A scandal broke last May when WGBH-TV, the Boston affiliate of the Public Broadcasting Service, admitted to sharing donor lists–a common nonprofit practice–with the Democratic National Committee. The scandal grew after a series of exposés by The Boston Globe revealed the extent of the practice, the possible violations of federal tax laws, and the fact that the station was disregarding its own ethics code. The scandal spread as several other public stations admitted to similar practices.
Such revelations came at the worst possible time for the PBS gang, which was all but assured of receiving a 40 percent increase in federal funding and an extra $749 million to buy digital broadcasting equipment. The events left Rep. Billy Tauzin (R-La.), chairman of the committee that proposed the hike and the funds for the digital upgrade, and other congressional Republicans red-faced and furious. Not only did the scandal kill all hopes of increased funding for public broadcasters, but Republicans are set to prohibit future list swapping.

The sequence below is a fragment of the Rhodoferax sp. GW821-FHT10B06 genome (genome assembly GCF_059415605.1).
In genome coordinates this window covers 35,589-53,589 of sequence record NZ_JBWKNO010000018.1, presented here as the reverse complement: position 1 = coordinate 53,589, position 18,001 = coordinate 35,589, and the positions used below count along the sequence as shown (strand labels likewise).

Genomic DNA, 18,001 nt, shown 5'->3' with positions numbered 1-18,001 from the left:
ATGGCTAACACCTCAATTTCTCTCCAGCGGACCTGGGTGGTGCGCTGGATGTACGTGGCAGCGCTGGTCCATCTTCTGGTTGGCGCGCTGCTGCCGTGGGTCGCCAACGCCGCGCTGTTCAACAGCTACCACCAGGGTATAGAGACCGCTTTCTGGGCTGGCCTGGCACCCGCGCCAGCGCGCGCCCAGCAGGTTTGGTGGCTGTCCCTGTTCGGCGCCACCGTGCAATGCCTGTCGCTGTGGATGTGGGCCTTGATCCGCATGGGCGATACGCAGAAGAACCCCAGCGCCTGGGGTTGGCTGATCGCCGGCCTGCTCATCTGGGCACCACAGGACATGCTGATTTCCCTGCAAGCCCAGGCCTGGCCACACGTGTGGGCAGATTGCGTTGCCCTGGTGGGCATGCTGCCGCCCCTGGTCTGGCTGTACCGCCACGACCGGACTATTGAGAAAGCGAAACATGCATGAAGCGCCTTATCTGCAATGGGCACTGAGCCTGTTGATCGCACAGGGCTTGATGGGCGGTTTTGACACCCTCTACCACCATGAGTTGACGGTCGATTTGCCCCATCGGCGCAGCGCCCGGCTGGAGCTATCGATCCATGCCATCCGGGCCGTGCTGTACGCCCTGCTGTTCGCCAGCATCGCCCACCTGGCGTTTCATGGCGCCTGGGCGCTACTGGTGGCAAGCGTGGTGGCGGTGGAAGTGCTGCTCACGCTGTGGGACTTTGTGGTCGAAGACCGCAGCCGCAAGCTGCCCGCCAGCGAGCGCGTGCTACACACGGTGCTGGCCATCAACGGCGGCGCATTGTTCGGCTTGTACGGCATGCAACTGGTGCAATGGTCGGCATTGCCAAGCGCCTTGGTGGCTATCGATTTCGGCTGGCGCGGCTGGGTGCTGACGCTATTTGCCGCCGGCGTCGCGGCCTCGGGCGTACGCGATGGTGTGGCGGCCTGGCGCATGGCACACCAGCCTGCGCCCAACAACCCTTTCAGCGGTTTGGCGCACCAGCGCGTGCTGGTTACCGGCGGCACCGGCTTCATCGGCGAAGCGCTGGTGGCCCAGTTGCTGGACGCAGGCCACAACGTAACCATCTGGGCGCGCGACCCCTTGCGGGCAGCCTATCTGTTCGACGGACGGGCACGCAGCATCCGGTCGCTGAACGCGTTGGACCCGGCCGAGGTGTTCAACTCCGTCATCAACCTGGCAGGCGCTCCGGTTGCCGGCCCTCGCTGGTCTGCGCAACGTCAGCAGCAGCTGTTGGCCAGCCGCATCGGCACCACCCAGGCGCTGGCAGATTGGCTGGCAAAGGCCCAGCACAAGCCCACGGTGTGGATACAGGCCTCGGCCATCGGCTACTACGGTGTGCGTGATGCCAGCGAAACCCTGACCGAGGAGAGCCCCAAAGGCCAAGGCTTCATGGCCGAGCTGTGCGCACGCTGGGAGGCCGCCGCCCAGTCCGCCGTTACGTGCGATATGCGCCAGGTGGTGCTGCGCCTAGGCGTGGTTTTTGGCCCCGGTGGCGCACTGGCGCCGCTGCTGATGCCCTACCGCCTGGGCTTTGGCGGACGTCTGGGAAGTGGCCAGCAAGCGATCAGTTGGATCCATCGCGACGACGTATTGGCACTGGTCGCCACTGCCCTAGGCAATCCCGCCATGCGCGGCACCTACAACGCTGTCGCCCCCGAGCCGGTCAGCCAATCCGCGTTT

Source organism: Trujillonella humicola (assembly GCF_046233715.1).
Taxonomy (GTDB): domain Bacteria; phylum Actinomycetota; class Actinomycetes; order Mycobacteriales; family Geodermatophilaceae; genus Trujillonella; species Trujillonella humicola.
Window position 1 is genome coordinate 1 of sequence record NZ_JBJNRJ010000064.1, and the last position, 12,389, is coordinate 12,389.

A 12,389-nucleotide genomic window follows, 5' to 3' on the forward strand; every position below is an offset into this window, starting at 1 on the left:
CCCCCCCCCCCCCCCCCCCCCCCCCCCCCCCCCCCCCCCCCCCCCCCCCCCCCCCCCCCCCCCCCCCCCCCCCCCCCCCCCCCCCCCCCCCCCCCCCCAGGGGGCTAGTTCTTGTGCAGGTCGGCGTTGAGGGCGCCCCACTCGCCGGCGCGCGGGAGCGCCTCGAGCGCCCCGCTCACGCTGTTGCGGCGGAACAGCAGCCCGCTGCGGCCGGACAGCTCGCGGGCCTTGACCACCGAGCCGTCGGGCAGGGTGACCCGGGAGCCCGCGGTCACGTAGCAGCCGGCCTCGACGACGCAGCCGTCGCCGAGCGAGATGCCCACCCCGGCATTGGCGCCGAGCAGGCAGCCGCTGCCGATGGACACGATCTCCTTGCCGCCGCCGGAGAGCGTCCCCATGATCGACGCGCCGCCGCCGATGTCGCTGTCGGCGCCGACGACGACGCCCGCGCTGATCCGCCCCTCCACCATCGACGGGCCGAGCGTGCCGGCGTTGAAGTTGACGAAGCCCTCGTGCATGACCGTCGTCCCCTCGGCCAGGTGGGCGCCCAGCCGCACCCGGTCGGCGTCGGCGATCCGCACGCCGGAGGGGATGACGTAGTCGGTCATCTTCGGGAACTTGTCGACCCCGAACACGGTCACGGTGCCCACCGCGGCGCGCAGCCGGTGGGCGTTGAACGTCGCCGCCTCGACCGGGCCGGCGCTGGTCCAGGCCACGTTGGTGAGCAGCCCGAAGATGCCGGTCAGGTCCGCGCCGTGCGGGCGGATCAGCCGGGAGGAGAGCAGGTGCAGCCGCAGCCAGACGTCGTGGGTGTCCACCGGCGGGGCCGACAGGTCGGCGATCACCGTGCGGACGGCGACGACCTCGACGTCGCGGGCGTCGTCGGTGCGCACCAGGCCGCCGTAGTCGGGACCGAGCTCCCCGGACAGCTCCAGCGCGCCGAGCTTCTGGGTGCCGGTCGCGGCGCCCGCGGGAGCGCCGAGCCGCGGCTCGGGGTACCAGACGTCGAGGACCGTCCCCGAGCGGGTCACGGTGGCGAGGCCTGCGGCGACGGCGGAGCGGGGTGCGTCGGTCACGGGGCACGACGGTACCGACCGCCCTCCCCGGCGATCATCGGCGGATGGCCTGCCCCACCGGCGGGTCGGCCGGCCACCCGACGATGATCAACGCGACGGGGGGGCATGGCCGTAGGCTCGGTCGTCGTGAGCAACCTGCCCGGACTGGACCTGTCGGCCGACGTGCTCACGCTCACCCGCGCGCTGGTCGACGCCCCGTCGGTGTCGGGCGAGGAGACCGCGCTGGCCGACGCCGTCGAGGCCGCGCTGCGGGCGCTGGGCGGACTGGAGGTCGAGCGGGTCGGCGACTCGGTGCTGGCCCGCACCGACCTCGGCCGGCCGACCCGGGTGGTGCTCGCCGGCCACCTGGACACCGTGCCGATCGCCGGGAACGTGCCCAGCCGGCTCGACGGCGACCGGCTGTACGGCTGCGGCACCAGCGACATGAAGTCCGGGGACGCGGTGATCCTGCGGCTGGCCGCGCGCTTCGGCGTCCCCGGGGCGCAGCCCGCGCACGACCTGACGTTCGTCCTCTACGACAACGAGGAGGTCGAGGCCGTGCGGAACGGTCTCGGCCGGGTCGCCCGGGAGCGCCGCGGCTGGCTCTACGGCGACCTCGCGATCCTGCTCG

But wait. After the scandal broke, PBS affiliates in New York and Washington admitted to sharing their donor lists not only with Democrats but with Republican-backed groups as well. It turns out that only the Boston station, whose board includes a DNC official, didn't share their donors with the GOP.